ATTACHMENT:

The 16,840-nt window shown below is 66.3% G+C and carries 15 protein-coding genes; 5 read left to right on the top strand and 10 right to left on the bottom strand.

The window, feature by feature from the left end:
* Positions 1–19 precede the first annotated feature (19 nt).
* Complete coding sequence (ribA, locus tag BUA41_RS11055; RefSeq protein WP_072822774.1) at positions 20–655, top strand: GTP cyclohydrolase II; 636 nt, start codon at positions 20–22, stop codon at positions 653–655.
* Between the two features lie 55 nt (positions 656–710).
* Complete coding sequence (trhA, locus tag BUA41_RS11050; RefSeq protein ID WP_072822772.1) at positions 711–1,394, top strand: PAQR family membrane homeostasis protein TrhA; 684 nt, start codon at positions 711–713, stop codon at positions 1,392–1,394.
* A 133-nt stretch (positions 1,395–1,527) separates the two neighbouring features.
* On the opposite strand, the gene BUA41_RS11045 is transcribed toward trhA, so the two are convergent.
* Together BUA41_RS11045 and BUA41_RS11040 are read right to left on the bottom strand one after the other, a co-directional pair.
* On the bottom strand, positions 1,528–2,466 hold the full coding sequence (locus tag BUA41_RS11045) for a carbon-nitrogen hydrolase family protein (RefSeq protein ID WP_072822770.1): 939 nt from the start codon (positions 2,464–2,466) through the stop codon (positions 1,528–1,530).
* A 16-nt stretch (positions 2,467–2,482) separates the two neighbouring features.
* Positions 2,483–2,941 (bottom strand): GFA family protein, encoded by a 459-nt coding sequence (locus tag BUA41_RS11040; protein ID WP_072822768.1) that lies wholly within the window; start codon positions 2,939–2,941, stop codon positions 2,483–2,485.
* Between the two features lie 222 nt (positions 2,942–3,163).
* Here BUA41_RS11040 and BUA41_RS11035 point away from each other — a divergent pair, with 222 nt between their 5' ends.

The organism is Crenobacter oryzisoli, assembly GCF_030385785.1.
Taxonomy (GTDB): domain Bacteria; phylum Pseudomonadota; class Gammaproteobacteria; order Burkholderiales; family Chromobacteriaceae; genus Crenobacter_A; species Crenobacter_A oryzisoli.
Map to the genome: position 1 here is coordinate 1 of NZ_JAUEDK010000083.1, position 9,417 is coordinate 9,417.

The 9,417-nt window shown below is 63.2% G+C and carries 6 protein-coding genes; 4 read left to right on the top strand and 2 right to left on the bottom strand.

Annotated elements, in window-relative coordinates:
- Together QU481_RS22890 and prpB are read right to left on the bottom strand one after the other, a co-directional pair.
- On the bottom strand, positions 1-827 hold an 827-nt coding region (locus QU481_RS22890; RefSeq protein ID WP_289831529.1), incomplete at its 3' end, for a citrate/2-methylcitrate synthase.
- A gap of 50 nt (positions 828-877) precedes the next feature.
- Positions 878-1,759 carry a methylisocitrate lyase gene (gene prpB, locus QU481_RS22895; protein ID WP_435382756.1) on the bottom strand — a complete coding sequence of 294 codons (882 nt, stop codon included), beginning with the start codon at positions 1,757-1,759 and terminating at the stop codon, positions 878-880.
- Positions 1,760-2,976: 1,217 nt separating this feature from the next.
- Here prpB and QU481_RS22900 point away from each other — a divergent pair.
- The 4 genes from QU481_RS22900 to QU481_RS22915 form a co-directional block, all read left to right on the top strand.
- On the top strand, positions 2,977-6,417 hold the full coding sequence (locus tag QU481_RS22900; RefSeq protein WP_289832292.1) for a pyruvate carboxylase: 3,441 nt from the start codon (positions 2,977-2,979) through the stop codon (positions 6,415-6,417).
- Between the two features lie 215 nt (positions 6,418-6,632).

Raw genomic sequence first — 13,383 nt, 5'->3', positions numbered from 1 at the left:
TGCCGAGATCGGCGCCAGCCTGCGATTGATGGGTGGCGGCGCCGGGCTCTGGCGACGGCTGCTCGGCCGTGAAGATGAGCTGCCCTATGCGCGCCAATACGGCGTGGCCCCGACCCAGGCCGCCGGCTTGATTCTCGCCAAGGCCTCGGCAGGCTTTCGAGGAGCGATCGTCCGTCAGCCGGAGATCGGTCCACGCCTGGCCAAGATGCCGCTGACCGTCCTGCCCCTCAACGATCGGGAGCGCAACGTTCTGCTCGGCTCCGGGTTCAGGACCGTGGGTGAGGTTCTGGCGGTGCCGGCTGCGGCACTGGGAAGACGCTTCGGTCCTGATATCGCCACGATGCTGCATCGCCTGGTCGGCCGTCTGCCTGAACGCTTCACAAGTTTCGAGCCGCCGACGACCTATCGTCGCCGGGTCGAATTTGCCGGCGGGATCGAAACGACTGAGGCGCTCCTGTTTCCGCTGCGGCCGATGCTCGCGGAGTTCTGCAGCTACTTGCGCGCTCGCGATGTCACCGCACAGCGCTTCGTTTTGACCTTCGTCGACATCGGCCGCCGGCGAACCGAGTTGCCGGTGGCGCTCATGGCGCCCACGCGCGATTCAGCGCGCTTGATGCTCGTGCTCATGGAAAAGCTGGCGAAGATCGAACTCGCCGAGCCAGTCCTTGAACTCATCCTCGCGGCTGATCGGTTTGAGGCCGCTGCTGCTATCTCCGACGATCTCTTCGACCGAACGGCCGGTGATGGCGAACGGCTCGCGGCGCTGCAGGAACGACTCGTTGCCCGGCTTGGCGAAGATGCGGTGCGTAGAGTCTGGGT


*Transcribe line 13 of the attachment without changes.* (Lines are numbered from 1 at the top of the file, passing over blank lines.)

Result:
* Between the two features lie 222 nt (positions 2,942–3,163).